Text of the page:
Merriam-Webster defines an iconoclast as someone who “attacks settled beliefs or institutions” which translated from the Greek “eikonoklastēs” means “image destroyer.” During a career that produced over 60 plays and 30 works of fiction and cultural analysis, Swedish writer August Strindberg was considered “a bold experimenter and iconoclast throughout” the 19th century whose works attacked the mores of Scandinavian society.
Ironically, the American Swedish Institute’s new exhibit, “Images of Strindberg” demonstrates the playwright’s use of his image “to systematically build his brand in Sweden and around the world through carefully curated photographs and writing.” Running from June 12, 2014 to October 26, 2014, ASI’s exhibit forms the feature attraction of their annual Midsommar Celebration on Saturday, June 14, 2014 from 10 a.m. to 5 p.m.
Produced by Fotografiska, The Swedish Museum of Photography, from their 2012 exhibit, this collection of 32 framed photographs and modern prints contains many of what today are called “selfies” or self-portraits of the artist. As a result of his fascination with and manipulation of his own image, Strindberg became “one of Sweden’s most well-known individuals – a celebrity, before either the word or the concept had been invented” according to Museum curator Maria Patomella
Besides the selfies, the exhibit includes original artworks and examples of Strindberg’s poetry, scripts, and plays and forms one part of a summer-long celebration of Strindberg’s work. Other shows include a live-action performance of a dancer’s life by ASI Artist-in Residence Sally Rousse June 11-July 13, 2014 and her non-linear re-imagination of Strindberg’s life amongst the Turnblad Mansion’s nooks and crannies in “Kom Hit!” at 6 and 7:30 p.m on June 24 & 26, July 1, 3, 8 & 10, 2014.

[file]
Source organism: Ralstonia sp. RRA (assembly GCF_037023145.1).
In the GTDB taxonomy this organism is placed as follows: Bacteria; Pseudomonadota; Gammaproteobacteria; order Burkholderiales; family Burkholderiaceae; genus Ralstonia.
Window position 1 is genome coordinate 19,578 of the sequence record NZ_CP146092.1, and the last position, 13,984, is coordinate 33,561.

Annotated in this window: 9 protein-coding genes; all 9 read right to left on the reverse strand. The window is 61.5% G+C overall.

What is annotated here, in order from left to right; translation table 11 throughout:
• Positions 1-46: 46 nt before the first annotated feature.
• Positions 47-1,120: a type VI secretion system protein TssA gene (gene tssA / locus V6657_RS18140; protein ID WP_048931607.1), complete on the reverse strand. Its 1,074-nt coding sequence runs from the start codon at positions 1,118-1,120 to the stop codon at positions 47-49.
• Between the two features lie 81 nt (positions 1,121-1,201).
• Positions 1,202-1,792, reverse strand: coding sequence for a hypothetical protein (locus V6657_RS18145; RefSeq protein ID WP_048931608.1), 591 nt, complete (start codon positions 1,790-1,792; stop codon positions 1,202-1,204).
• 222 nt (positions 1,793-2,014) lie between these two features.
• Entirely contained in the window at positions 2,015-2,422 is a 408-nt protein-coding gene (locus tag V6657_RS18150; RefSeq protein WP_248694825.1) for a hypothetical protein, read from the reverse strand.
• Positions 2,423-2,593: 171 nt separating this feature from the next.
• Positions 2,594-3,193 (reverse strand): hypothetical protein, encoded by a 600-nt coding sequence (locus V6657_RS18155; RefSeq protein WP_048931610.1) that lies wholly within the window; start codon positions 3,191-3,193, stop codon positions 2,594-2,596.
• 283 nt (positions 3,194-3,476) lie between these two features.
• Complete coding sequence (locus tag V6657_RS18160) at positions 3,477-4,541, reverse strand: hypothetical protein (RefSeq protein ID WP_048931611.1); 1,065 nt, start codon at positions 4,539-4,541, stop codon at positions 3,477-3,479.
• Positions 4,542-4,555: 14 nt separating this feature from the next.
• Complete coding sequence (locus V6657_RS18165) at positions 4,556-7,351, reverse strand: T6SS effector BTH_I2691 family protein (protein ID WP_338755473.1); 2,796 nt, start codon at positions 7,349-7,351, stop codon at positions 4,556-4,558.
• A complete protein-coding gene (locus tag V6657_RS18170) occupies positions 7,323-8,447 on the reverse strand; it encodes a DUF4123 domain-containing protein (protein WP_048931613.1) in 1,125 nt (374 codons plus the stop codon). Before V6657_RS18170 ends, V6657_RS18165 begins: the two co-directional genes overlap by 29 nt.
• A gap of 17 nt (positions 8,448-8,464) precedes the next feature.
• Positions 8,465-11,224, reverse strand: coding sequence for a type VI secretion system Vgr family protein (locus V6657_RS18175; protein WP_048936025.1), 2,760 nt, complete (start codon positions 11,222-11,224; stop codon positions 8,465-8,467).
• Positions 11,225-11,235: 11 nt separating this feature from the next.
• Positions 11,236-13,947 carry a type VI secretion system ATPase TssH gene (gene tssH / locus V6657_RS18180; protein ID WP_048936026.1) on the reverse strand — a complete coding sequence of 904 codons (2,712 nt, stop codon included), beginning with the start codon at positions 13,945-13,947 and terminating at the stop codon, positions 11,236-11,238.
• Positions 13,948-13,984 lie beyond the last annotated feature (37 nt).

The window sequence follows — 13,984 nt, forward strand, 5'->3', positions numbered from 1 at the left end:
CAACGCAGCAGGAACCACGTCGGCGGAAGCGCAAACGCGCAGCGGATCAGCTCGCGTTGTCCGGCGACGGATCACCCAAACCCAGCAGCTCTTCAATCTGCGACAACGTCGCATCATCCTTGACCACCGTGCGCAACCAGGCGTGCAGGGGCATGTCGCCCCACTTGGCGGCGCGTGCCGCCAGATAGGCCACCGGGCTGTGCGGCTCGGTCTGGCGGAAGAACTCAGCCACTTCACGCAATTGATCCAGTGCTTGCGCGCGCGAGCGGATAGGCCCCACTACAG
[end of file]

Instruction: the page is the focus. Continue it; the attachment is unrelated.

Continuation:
More directly theatrical, Theater Coup d’Etat director Peter Beard ‘s performances of scenes from Strindberg’s plays occur at 7 p.m. on Wednesdays, July 2, 9, 16, 23, and 30, 2014. In the fall, the Theater’s production of “Miss Julie” in the Mansion Ballroom concludes the festivities.
Characterized variously as a “woman hater,” “madman,” and “Titan” by his detractors, these images “provide an opportunity for admirers of his work to explore new sides of this complicated man while opening the door to new audiences and a younger generation right here in Minnesota,” said ASI curator Curt Pederson. Whether he was a narcissistic iconoclast or brilliant self-promoter, Strindberg remains an enigma to the present day. Why not decide which for yourself this Saturday or later on this summer?